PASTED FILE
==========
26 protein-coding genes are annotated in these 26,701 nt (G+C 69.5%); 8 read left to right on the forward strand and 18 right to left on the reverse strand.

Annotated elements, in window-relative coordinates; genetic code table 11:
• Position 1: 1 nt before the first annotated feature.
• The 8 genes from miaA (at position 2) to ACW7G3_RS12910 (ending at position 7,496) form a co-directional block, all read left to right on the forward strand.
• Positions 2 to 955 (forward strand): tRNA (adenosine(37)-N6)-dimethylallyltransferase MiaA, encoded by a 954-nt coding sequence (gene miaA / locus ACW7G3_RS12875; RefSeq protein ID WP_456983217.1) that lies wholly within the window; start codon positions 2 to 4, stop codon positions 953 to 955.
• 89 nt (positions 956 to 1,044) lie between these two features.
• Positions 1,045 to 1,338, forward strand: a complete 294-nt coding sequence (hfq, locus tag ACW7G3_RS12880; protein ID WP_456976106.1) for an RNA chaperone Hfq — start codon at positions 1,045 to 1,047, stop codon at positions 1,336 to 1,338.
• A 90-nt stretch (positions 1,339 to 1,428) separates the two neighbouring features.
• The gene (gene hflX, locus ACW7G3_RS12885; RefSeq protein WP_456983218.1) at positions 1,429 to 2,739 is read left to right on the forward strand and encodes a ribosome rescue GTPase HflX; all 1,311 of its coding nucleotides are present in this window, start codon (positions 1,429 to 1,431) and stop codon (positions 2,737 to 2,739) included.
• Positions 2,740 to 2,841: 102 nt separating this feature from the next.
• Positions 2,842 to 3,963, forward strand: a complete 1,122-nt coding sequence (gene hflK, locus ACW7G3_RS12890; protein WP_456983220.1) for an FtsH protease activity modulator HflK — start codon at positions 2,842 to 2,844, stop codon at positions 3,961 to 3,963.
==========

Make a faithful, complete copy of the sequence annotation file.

26 protein-coding genes are annotated in these 26,701 nt (G+C 69.5%); 8 read left to right on the forward strand and 18 right to left on the reverse strand.

Annotated elements, in window-relative coordinates; genetic code table 11:
• Position 1: 1 nt before the first annotated feature.
• The 8 genes from miaA (at position 2) to ACW7G3_RS12910 (ending at position 7,496) form a co-directional block, all read left to right on the forward strand.
• Positions 2 to 955 (forward strand): tRNA (adenosine(37)-N6)-dimethylallyltransferase MiaA, encoded by a 954-nt coding sequence (gene miaA / locus ACW7G3_RS12875; RefSeq protein ID WP_456983217.1) that lies wholly within the window; start codon positions 2 to 4, stop codon positions 953 to 955.
• 89 nt (positions 956 to 1,044) lie between these two features.
• Positions 1,045 to 1,338, forward strand: a complete 294-nt coding sequence (hfq, locus tag ACW7G3_RS12880; protein ID WP_456976106.1) for an RNA chaperone Hfq — start codon at positions 1,045 to 1,047, stop codon at positions 1,336 to 1,338.
• A 90-nt stretch (positions 1,339 to 1,428) separates the two neighbouring features.
• The gene (gene hflX, locus ACW7G3_RS12885; RefSeq protein WP_456983218.1) at positions 1,429 to 2,739 is read left to right on the forward strand and encodes a ribosome rescue GTPase HflX; all 1,311 of its coding nucleotides are present in this window, start codon (positions 1,429 to 1,431) and stop codon (positions 2,737 to 2,739) included.
• Positions 2,740 to 2,841: 102 nt separating this feature from the next.
• Positions 2,842 to 3,963, forward strand: a complete 1,122-nt coding sequence (gene hflK, locus ACW7G3_RS12890; protein WP_456983220.1) for an FtsH protease activity modulator HflK — start codon at positions 2,842 to 2,844, stop codon at positions 3,961 to 3,963.